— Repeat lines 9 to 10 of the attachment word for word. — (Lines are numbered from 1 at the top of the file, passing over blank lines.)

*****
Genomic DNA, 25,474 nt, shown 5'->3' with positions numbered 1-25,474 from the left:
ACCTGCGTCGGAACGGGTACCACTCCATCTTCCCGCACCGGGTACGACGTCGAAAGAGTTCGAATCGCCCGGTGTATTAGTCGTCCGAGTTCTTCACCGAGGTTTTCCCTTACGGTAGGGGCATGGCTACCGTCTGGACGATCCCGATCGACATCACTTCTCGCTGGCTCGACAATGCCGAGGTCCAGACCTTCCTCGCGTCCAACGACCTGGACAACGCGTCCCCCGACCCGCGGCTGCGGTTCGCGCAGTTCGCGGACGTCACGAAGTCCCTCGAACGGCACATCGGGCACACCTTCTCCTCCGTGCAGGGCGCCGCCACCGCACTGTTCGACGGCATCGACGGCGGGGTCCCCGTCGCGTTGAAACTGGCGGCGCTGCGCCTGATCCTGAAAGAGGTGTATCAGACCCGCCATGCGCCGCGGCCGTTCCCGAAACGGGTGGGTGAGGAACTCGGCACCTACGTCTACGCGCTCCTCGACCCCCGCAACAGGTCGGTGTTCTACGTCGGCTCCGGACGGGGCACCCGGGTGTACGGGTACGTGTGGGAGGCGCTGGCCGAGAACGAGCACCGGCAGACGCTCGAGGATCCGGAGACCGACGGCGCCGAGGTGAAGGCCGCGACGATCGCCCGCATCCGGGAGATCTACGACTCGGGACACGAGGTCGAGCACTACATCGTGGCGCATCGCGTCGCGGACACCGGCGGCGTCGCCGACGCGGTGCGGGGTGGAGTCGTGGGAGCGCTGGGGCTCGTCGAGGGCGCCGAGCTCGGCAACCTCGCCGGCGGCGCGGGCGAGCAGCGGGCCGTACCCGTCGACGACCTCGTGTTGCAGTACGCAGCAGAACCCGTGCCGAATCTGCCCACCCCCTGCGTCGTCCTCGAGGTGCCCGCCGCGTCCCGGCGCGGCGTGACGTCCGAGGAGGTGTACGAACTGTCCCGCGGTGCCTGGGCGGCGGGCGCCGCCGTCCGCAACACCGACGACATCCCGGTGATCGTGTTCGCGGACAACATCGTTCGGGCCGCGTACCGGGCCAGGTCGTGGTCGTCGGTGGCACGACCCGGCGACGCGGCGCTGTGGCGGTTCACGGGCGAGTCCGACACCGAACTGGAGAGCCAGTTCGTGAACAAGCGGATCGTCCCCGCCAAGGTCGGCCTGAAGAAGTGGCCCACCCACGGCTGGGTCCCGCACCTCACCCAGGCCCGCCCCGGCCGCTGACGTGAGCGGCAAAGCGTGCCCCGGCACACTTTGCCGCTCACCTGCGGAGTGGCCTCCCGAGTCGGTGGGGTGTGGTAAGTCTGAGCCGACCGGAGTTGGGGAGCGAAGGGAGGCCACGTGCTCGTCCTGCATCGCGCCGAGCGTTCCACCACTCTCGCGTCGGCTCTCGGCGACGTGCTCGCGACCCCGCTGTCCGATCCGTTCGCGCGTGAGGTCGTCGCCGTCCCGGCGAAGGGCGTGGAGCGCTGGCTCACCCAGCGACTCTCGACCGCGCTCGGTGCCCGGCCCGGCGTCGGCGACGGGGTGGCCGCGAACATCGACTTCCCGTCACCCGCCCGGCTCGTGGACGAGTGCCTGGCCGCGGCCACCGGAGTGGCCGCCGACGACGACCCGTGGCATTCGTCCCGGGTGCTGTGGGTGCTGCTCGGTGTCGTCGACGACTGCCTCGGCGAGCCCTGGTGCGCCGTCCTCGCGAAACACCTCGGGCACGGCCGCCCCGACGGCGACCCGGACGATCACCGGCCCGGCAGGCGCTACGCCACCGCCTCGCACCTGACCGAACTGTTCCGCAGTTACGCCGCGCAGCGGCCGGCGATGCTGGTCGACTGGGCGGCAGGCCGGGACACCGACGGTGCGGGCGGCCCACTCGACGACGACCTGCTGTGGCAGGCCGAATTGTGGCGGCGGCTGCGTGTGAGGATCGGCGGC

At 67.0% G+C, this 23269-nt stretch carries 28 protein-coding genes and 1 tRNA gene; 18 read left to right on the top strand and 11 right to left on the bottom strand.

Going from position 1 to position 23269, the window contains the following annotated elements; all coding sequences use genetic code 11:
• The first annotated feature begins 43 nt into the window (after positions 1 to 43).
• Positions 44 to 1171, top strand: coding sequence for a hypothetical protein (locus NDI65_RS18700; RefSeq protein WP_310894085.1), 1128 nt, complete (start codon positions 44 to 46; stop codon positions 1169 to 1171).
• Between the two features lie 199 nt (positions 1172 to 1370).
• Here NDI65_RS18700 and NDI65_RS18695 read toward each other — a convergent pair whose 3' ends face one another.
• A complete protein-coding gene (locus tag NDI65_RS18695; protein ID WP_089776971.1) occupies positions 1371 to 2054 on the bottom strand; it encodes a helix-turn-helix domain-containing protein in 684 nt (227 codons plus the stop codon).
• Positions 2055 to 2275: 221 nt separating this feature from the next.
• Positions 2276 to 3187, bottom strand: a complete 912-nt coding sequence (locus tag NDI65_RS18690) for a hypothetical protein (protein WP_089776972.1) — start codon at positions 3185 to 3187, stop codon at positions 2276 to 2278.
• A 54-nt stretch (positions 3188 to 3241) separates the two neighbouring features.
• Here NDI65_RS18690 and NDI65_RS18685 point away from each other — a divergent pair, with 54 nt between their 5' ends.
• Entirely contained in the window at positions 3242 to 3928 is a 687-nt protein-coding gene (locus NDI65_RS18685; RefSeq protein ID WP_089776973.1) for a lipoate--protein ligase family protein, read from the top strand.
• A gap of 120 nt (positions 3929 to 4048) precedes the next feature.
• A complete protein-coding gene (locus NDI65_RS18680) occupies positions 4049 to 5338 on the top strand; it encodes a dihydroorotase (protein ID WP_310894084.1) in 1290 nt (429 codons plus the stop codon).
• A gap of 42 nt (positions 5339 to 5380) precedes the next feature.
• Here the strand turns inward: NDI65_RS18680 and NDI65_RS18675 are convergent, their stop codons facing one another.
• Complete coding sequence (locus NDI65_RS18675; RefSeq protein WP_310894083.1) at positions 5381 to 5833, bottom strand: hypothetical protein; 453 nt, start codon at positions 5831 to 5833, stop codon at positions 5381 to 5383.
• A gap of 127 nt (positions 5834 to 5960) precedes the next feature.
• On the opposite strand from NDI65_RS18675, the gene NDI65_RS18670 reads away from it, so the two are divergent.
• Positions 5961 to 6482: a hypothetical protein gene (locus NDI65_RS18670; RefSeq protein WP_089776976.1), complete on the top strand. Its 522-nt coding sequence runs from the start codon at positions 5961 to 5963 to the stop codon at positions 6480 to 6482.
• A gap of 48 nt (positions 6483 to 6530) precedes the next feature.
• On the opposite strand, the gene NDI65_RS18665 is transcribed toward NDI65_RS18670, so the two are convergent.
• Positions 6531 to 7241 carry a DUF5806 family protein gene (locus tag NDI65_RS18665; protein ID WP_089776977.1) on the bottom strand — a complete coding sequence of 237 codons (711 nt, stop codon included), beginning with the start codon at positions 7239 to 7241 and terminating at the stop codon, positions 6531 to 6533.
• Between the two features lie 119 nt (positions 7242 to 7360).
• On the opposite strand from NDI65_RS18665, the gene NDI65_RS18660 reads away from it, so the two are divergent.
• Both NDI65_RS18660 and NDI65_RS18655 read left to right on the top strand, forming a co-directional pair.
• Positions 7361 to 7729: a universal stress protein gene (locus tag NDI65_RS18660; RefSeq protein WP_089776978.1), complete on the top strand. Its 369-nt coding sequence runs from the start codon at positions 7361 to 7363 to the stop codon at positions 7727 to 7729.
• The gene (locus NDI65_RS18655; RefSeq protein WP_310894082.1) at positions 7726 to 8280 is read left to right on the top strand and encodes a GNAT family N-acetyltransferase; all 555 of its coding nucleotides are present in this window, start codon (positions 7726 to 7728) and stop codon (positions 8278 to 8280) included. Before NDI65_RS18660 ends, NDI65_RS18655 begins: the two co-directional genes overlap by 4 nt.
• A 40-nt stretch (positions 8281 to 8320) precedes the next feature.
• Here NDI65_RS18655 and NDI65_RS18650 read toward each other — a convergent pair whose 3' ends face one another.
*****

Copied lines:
• A complete protein-coding gene (locus tag NDI65_RS18695; protein ID WP_089776971.1) occupies positions 1371 to 2054 on the bottom strand; it encodes a helix-turn-helix domain-containing protein in 684 nt (227 codons plus the stop codon).
• Positions 2055 to 2275: 221 nt separating this feature from the next.